~Know where your action item list is. We all have our things to do but do you know where yours is? Put it on your calendar. Do not have multiple to do lists. Get that piece figured out.
~Set up regular meetings with colleagues and stakeholders and people who help you stay accountable and stay on track.
~Keep your promises. If you tend to promise too much, maybe make an effort to manage expectations.
It takes a little hard work to be successful. So don’t coast. Remember the universe is bending in your favour. It is time to reach up and grab the opportunity. We are all going to come out of these cocoons like perfect communication butterflies successfully navigating the future of our crazy world. We would love to know about your communication and workplace hacks for succeeding in this virtual world. Please share.
Welcome fellow souls to « The Human Family Crash Course Series», a new project collaborated together by empress2inspire.blog and diosraw0.wordpress.com. Together we will be working on a different topic for each crash course; our fourth topic is focused on «Relationships.» Each topic will have eight posts with posts on Mondays and Thursdays. We hope you enjoy our series and we look forward to knowing how our posts have inspired you!
Highly sensitive children are often misunderstood. Their sensitivity is treated by the adults as “too emotional” and need to “toughen up.” This kind of response causes long lasting mental and emotional scars which in some cases affect the overall growth of the child even when they become adults. That’s why posts like these are important. We need to encourage our children to love their sensitivity from a young age.
Here are seven things we should communicate to our sensitive children.
“All of your emotions are acceptable.”
At some point in our lives, most of us have been told not to cry. While tears might be gaining an iota of societal respect, emotions such as anger, anxiety, and hurt continue to be judged as “unhealthy.” Highly sensitive children (HSCs) are wired to fully experience the entire spectrum of human emotion. When we give HSCs permission to experience their emotions without being told they’re bad, they benefit in a powerful way. Then, we can teach them tools to transform an emotion such as anger into creative fuel to do something constructive.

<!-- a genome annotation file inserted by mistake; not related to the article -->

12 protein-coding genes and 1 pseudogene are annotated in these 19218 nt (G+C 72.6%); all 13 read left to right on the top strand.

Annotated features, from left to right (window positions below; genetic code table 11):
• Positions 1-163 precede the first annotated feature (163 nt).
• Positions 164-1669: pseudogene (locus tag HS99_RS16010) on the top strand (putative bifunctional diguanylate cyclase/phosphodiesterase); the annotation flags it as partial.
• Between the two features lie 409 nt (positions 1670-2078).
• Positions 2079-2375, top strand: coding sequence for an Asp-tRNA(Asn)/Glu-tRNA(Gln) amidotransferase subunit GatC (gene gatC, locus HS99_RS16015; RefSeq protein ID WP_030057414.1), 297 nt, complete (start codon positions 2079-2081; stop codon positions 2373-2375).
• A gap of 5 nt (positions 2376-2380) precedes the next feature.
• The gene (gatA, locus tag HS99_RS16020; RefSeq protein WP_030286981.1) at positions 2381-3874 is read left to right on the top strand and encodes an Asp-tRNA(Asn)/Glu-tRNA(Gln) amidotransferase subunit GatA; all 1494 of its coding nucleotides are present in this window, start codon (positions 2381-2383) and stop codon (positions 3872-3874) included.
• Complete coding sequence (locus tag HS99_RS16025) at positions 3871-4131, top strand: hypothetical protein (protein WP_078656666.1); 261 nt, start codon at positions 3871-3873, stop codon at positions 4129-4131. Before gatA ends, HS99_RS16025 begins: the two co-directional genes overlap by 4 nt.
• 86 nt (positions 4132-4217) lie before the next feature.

“It’s healthy to experience emotion about injustice.”
At an early age, HSCs need to hear that it’s okay to get upset when they see others experiencing pain. This is a compassionate response, not an overreaction. Rather than dismissing their experiences, we need to acknowledge the hurt. When the time is right, help your child take meaningful action, such as starting a fundraiser, speaking out, or making a donation to a charitable organization that fights for the cause.
“Let others know when you need alone time.”
Highly sensitive adults aren’t the only ones who need alone time. HSCs, whether they are introverts or extroverts, will need alone time after stimulating activities like attending birthday parties or play dates. Even just a normal day at school — with all its noise, activity, and socializing — can be fatiguing and overwhelming for them. Let’s teach HSCs to ask for alone time proactively. That way, it won’t come in the form of a meltdown later.
“Listen to your body.”
HSPs are highly intuitive and can naturally sense subtleties. Unfortunately, our conditioning moves us away from listening to what our bodies intuitively tell us, so we may lose this connection as we get older. That’s why we should teach sensitive children to notice how their body feels, for example, when they eat a certain food or hang out with a certain friend. Similarly, when they are overwhelmed, we can teach them to find a place in their body that feels calm (like a finger or toe). This is a powerful grounding skill HSCs can use to regulate their bodies’ responses.
“It’s okay to say no.”
Children are accustomed to hearing the word “no,” but they usually don’t get permission to use it themselves. Obviously, it’s up to parents to set their own boundaries for when “no” is acceptable. But consider asking if your child wants to go to Henry’s birthday party before simply sending the RSVP. Certainly, “no” is a delicate balancing act with children, but if encouraged mindfully, it can be an important step in learning healthy boundaries.
“Take all the time you need to process.”
Just like adult HSPs, HSCs may require extra time to process information. According to Dr. Elaine Aron in The Highly Sensitive Person, one of the four characteristics of all highly sensitive people is “depth of processing.” This means that when HSCs receive information, they think about it deeply, analyzing the issue from many different angles and connecting it to a larger picture. Depth of processing can make life rich and meaningful for HSPs, but it also slows us down. Simply being patient and allowing your child extra time to process honors this special gift.
“The world needs special people like you.”
There’s no question that our world needs more empathy, listening, and understanding. Sensitive children can also be extremely analytical and creative. Let’s show them — through our words and actions — that even though the world is challenging at times, their sensitivity is a gift that can help others in countless ways.